From seventh grade to the beginning of college, I think the main motivation for shaving my body hair was the same reasoning this tweet articulating, to avoid feeling more marginalized than I already did. But, since entering college, my desire and reasoning for body hair removal has changed. I am a lot more careless with it now, refusing to shave my armpit and leg hair in the wintertime and only shaving it once a week or every other week in the summer. Rarely do I pay enough attention as I am shaving to get every patch of hair on my legs and pits. The only body hair I really still pay attention to is my eyebrows, since you know, they are the windows to my soul. (I’m half-joking) I think this change occurred because I became more confident in myself, which included my femininity, as I entered college. My femininity is more than my physical appearance – it is part of my mentality and my speech. I think it was the realization that femininity can mean so many things and that I look for subtle hints of femininity in everyone, especially in the men I desire, that led me to feel comfortable in my body hair.
Dani: I tell myself hair removal is something I do for myself and in my own terms but I don’t think I’m being entirely honest. Male attention and acceptance are so acutely tied to attractiveness in my mind that I have a hard time separating the two. Sometimes I wonder if my concerns with how I present myself to the world are deep down concerns with how I appear to men. I’m in a long-term committed relationship (and he knows how hairy I am!) but my removal of my body hair has more to do with what strangers/coworkers/etc. think than what my partner thinks. That being said, I don’t think I’m as diligent with my hair removal as I “should” be considering how quickly my hair grows back, and I stopped caring whether people judge me if i have some stray hairs between my eyebrows or if my ‘stache is noticeable right before I wax it off. It’s been liberating and I’m much happier and comfortable when I don’t worry about it.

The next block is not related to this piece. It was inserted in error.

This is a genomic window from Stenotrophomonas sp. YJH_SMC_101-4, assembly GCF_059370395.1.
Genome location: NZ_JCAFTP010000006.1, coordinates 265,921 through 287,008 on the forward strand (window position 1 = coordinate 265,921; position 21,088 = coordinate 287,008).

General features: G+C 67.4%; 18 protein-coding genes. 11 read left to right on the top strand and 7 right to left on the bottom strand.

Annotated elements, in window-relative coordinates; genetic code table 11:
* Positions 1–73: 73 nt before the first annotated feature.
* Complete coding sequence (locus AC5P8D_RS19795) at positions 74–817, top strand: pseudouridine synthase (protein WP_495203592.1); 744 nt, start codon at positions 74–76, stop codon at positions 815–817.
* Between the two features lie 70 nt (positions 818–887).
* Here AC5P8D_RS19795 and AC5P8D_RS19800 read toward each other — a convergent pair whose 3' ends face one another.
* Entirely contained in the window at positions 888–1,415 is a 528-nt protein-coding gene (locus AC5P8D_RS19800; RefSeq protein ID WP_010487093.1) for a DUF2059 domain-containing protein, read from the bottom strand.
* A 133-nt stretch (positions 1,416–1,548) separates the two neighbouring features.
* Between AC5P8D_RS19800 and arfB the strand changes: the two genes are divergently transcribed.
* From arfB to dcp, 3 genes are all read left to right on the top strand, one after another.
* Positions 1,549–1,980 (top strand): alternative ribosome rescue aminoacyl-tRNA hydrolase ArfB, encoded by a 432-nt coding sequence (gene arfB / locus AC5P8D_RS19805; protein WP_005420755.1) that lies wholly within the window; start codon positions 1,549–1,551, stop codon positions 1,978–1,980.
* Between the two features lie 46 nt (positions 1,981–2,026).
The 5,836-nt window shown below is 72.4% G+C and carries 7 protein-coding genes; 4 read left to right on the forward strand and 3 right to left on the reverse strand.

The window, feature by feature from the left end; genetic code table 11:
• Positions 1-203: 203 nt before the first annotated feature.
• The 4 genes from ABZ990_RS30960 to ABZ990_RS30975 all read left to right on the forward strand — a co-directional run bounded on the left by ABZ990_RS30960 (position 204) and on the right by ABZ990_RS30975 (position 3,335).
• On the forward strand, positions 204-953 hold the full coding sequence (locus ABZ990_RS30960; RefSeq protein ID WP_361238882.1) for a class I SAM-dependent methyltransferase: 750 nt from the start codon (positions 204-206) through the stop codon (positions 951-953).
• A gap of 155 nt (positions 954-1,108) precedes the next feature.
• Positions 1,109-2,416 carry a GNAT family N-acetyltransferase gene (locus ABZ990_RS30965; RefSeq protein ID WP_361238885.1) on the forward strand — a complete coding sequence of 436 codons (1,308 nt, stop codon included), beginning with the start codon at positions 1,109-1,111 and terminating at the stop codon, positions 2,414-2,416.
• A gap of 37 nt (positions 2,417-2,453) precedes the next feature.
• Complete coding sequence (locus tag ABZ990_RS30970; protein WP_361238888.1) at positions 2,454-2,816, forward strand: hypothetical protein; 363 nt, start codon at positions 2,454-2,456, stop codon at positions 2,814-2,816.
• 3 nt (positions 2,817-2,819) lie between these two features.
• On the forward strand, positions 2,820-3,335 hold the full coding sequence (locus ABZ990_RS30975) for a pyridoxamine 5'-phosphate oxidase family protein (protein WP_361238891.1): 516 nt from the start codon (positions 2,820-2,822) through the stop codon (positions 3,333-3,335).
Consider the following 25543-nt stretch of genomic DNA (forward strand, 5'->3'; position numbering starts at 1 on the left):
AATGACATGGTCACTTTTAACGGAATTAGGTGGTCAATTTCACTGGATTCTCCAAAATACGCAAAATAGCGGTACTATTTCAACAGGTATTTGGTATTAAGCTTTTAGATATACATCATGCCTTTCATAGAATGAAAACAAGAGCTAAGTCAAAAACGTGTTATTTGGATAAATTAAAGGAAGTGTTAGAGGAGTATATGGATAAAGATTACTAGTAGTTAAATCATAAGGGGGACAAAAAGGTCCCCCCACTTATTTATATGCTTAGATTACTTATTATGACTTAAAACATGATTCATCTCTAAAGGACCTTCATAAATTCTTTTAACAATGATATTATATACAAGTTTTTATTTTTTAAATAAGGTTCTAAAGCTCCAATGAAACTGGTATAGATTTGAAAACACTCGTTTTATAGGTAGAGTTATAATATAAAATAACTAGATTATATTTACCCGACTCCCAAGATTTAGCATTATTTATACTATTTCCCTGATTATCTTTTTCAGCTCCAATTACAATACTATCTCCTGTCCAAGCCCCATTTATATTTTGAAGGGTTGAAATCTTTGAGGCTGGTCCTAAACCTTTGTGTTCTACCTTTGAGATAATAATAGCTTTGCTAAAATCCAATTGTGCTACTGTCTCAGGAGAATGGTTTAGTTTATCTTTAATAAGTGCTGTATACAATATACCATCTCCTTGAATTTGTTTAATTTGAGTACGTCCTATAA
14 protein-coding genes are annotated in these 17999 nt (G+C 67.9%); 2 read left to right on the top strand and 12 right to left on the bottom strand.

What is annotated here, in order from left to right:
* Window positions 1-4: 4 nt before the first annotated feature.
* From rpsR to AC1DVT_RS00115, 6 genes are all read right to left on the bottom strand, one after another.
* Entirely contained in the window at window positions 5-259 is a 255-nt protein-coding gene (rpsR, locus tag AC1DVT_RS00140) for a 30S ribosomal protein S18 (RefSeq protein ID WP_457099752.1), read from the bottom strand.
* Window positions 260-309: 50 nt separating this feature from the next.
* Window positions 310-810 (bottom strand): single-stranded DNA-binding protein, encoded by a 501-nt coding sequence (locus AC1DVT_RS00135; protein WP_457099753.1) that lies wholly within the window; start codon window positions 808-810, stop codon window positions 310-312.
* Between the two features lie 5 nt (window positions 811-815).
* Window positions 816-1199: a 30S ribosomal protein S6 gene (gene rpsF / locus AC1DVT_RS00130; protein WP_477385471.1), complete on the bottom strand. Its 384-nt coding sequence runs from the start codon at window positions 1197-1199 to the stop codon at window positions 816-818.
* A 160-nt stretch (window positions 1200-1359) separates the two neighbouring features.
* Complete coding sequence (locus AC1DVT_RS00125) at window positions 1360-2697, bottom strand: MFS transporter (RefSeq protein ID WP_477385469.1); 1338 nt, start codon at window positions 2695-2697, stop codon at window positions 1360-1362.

Alex: With age, my feelings of obligation where shaving is concerned have faded. I shave my legs once or twice per week. If I’m feeling hairy and I don’t feel like shaving, I wear jeans. During the winter, sometimes I go weeks without shaving. I can’t vouch for what’s going on underneath my pants and I often joke about it out loud without shame. But would I invite a man over without shaving? Would I go three weeks without shaving and wear shorts to the park? Never. So, while I’d like to think that my decision to shave or not shave is entirely my own, that idea ignores the very real foundation upon which shaving became a female phenomenon, a standard. The fact is, when I am involved with a man, when I know that I am going to be seen (and judged) in public I’m much more disciplined when it comes to remembering to shave regularly. Does this make me a bad or, at least, confused feminist? Maybe. Probably. But aren’t we all?
5) If I had $20,000 to spare, getting permanent laser hair removal would be one of the first things I’d do. I want permanent hair removal for $20,000; men want hair plugs for $20,000. Isn’t that ironic?
Medha: Yeah, the typical senseless irony of gender norms. I like to think this irony is slowly changing though, but what do I know. Maybe we should start making men’s hair plugs out of women’s pubic hairs and things will change?
Dani: I’d probably sell all my body/facial/half of my head hair for $20,000. Any takers?
Alex: A friend of mine (she’s Okinawan and insists this is the reason she’s so hairy) used a Groupon to get laser hair removal on her underarms a few years ago. That there’s even a Groupon in existence for shit like that is bizarre. But hey, I just bought a Costco jumbo pack of razors so, I lose. I wonder how much money laser hair removal would save me in razors and shaving cream in a lifetime?